North Dakota native Larry Watson ("Montana 1948," "Justice") is a man of the Upper Midwest, and he revisits that territory in his latest novel to tell the story of one young man's shattered illusions.

Though "American Boy" is set in the early 1960s, life in the small southwestern Minnesota town of Willow Falls, "the land flat or gently undulating, sparsely populated, and mostly plowed for farming," vividly evokes a simpler time, reminiscent of Tony Earley's novels "Jim the Boy" and "The Blue Star."

There are hockey games on back-yard rinks, drag racing on the town's main street and an esteemed doctor who practices out of an office in his imposing Victorian house.

Raised by a widow who works as a waitress, 17-year-old Matthew Garth, the novel's narrator, is the unofficial adopted son of Dr. Rex Dunbar and his family. He's so enamored of the older man that he's determined to follow him into a career in medicine. But life changes when Louisa Lindahl, a mysterious woman in her early 20s who's been shot by her abusive lover, is nursed back to health by the doctor and then moves into the Dunbar home.

Almost from the moment of Louisa's arrival the tension escalates, as Matthew and Johnny (the eldest Dunbar child and Matthew's best friend) vie for her attention. Celebrating New Year's Eve with Louisa in the Dunbars' attic or sneaking off to the local golf course for a night of drinking in the shuttered clubhouse, the boys' biggest concern -- as for most teenagers -- is how to turn their sexual fantasies into reality. What they don't realize is that she has her eye on a bigger prize, and as that understanding registers with Matthew he must confront inescapable, painful facts that challenge everything he's come to believe is true.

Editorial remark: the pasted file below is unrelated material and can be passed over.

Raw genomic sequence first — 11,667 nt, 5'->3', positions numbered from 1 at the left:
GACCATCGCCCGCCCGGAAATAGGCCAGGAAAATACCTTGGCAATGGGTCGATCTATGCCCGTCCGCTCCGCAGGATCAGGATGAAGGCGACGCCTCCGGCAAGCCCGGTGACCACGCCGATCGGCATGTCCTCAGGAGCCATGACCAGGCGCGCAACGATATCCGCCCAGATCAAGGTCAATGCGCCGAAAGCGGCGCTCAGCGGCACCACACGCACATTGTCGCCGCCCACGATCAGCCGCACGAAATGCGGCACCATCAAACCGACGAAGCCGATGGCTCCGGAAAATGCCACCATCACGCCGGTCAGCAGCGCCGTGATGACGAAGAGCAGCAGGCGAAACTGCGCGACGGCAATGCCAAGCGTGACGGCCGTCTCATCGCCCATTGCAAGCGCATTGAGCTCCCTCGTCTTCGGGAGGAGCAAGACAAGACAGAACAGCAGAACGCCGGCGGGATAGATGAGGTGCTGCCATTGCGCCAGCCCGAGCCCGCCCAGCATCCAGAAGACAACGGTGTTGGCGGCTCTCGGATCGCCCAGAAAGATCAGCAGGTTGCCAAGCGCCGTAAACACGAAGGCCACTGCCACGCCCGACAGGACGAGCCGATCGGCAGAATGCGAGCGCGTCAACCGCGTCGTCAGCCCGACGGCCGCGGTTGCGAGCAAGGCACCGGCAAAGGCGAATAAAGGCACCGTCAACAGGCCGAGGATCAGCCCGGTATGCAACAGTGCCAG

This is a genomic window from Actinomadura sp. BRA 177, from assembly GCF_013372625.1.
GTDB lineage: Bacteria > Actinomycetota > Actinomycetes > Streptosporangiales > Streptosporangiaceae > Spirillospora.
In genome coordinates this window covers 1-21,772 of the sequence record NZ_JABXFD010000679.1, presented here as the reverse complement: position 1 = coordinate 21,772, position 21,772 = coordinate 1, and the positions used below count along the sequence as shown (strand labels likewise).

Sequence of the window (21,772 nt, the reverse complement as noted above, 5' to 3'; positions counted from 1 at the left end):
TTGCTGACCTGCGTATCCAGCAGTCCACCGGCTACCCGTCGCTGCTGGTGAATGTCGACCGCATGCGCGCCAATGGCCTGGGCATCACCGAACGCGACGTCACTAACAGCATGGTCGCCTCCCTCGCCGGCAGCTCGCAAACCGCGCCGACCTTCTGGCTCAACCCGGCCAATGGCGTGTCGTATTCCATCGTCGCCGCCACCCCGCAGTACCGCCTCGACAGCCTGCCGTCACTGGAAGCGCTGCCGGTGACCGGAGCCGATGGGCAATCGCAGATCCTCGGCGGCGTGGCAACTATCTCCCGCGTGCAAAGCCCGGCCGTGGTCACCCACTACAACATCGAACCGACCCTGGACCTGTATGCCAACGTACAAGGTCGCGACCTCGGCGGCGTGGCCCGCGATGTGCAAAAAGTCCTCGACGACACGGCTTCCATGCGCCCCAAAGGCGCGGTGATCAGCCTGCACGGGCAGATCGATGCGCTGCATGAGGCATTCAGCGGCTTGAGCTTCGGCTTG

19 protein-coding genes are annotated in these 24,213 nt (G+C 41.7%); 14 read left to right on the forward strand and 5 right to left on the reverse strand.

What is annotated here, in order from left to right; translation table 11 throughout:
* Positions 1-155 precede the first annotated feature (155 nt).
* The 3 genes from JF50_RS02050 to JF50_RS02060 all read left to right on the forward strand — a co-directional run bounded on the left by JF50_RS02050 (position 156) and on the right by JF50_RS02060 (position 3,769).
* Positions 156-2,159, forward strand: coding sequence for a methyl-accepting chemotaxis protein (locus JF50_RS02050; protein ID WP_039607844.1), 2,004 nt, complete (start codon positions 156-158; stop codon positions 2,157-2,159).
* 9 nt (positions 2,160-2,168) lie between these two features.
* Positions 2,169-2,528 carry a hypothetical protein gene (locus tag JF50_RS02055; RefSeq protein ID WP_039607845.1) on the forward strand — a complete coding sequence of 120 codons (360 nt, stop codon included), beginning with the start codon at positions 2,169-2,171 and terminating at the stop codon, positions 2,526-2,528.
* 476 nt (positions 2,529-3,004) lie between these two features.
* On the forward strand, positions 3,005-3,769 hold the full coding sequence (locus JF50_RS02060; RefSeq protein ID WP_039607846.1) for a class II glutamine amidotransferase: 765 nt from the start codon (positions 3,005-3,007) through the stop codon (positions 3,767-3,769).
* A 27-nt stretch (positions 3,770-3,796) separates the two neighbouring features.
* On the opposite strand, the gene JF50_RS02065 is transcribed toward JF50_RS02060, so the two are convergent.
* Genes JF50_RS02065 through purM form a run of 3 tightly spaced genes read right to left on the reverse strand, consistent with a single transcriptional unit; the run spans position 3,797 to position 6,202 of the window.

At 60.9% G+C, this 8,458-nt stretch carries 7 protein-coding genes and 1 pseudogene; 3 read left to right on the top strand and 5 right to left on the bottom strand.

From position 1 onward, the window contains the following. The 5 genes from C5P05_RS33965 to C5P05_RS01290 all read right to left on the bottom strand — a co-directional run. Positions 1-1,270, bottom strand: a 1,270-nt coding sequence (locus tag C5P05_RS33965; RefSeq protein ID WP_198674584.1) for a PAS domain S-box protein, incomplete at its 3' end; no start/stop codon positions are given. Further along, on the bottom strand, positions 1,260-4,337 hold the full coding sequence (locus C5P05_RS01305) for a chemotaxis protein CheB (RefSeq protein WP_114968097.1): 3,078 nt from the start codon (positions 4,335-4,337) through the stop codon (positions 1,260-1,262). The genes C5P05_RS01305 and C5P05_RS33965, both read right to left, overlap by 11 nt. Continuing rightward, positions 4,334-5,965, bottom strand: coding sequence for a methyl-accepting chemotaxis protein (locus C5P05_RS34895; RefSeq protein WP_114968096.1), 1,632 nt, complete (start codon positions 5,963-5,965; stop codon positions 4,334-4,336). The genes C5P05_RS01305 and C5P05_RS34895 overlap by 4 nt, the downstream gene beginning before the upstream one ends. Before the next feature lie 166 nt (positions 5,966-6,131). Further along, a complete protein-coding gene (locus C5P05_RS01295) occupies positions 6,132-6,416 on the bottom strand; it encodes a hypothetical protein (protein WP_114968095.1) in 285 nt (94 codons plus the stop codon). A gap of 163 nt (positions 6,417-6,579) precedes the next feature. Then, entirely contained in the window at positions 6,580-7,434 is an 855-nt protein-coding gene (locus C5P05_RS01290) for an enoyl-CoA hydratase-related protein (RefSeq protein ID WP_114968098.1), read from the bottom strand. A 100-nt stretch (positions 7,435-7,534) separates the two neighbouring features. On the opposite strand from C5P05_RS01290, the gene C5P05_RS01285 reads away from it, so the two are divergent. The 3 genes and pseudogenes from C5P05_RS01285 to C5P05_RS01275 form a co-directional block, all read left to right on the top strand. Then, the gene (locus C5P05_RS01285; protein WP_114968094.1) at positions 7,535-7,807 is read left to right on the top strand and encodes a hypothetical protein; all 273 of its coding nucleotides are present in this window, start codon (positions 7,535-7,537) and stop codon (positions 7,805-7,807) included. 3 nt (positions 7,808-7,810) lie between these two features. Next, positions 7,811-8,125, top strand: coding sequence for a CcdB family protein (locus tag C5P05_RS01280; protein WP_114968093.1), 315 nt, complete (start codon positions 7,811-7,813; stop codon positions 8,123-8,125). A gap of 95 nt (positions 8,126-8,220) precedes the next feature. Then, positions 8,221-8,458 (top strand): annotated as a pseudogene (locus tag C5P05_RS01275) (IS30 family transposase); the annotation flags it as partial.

The decision to tell this story in Matthew's voice turns out to be this novel's most serious flaw. His earnest, un-ironic narration almost mirrors the flatness of the town's landscape and for all the immediacy of his perception and the intensity of his reactions to the compromises and betrayals of adult life, there's an inevitable lack of maturity in his limited point of view. That he's a sympathetic character helps sustain the novel's appeal, but a more vivid narrative voice could have made it much richer.

"The power of human desire is matched only by our inability to express those desires," Matthew realizes when he's come face-to-face with the sad truths that will propel him into adulthood, "thus guaranteeing that neither comedy nor tragedy is ever in short supply." While its ambition feels limited, "American Boy" is still an engaging coming-of-age story from an author whose body of work contains more substantial material.

  • Harvey Freedenberg is a freelance reviewer in Pennsylvania.